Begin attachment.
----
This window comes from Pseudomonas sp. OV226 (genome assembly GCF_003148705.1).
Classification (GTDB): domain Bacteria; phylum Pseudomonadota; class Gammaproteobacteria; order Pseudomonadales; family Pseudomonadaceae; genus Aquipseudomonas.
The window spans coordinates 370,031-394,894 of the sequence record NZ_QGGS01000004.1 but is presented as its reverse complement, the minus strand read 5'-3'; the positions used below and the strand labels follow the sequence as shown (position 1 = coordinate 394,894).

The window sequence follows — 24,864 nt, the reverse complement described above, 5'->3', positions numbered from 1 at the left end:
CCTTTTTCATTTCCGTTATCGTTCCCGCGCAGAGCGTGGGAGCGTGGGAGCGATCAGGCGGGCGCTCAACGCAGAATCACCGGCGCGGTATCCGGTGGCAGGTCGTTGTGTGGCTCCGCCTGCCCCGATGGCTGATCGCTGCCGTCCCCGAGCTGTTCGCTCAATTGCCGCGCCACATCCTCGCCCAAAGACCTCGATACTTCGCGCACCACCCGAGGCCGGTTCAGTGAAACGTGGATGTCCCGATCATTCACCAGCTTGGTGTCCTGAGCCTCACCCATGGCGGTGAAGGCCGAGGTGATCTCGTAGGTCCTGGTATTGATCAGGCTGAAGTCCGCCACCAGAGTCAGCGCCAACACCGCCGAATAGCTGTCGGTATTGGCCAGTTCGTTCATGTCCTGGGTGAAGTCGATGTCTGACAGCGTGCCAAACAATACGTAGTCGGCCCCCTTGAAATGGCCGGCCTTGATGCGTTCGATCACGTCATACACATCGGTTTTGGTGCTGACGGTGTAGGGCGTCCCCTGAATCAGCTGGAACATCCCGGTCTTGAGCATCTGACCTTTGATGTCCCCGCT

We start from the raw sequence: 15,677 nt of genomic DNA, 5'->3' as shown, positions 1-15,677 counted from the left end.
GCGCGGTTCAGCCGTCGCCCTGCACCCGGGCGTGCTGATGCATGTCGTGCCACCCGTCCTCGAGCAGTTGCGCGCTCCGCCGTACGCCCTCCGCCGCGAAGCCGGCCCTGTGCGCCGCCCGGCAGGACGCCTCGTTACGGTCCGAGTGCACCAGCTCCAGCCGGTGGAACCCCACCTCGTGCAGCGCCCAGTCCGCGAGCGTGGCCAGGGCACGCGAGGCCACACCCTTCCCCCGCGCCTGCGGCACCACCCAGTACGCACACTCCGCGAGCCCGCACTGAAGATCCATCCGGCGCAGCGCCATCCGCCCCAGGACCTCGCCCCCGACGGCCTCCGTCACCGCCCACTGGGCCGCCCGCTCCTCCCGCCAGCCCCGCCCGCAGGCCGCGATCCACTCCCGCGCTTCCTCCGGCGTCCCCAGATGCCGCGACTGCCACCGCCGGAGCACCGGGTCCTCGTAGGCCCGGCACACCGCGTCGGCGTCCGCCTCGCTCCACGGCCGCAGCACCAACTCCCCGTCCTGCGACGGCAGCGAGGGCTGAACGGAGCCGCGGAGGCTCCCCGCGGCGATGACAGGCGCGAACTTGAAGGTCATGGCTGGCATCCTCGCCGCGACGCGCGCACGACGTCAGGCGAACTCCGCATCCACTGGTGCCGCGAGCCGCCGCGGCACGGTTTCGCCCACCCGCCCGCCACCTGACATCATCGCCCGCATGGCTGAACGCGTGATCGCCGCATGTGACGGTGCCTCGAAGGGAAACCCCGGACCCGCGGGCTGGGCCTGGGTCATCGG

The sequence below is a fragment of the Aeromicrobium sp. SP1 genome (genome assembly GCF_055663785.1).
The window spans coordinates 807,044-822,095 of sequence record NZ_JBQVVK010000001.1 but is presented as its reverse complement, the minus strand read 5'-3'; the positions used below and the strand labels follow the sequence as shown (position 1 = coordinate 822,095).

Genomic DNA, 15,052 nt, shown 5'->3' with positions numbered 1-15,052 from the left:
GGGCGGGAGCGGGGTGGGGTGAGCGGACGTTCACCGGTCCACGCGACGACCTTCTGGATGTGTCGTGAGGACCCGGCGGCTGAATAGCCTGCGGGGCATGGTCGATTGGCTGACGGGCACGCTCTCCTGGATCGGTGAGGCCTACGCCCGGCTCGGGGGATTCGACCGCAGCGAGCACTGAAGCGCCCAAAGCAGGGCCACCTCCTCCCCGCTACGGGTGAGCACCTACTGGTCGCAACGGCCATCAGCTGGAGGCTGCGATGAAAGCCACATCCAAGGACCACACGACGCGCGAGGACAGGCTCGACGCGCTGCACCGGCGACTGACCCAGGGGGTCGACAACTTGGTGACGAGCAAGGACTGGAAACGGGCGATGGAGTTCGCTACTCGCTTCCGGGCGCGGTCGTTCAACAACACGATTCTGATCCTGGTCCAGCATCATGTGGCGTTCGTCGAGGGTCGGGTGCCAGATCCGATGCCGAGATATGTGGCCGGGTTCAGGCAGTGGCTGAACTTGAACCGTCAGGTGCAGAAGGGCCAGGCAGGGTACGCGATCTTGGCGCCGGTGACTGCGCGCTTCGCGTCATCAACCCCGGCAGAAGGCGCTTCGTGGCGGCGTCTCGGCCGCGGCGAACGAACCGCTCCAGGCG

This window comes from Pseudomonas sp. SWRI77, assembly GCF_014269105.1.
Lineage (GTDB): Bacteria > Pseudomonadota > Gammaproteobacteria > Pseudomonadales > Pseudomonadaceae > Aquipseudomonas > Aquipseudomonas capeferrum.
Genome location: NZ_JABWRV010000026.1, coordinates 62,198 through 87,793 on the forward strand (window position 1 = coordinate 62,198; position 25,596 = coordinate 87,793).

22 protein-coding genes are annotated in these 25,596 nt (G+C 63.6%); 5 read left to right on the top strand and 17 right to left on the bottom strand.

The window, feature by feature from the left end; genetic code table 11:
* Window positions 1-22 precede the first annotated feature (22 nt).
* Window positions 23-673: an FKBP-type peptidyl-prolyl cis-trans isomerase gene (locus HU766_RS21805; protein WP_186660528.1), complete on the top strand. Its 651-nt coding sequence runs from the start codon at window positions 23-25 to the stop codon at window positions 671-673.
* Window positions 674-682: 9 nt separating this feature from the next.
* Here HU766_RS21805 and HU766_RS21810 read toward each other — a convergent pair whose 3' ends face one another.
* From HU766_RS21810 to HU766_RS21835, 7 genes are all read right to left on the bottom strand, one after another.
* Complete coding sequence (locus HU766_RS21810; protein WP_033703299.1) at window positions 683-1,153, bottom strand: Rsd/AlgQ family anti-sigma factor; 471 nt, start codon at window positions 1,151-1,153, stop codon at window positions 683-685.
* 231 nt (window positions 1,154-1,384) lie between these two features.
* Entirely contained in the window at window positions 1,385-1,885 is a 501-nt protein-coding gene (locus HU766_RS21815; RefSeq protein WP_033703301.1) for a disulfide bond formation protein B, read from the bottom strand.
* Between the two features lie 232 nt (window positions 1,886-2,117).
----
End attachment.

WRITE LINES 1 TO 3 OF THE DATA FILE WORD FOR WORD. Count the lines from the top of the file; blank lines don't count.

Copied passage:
This window comes from Pseudomonas sp. OV226 (genome assembly GCF_003148705.1).
Classification (GTDB): domain Bacteria; phylum Pseudomonadota; class Gammaproteobacteria; order Pseudomonadales; family Pseudomonadaceae; genus Aquipseudomonas.
The window spans coordinates 370,031-394,894 of the sequence record NZ_QGGS01000004.1 but is presented as its reverse complement, the minus strand read 5'-3'; the positions used below and the strand labels follow the sequence as shown (position 1 = coordinate 394,894).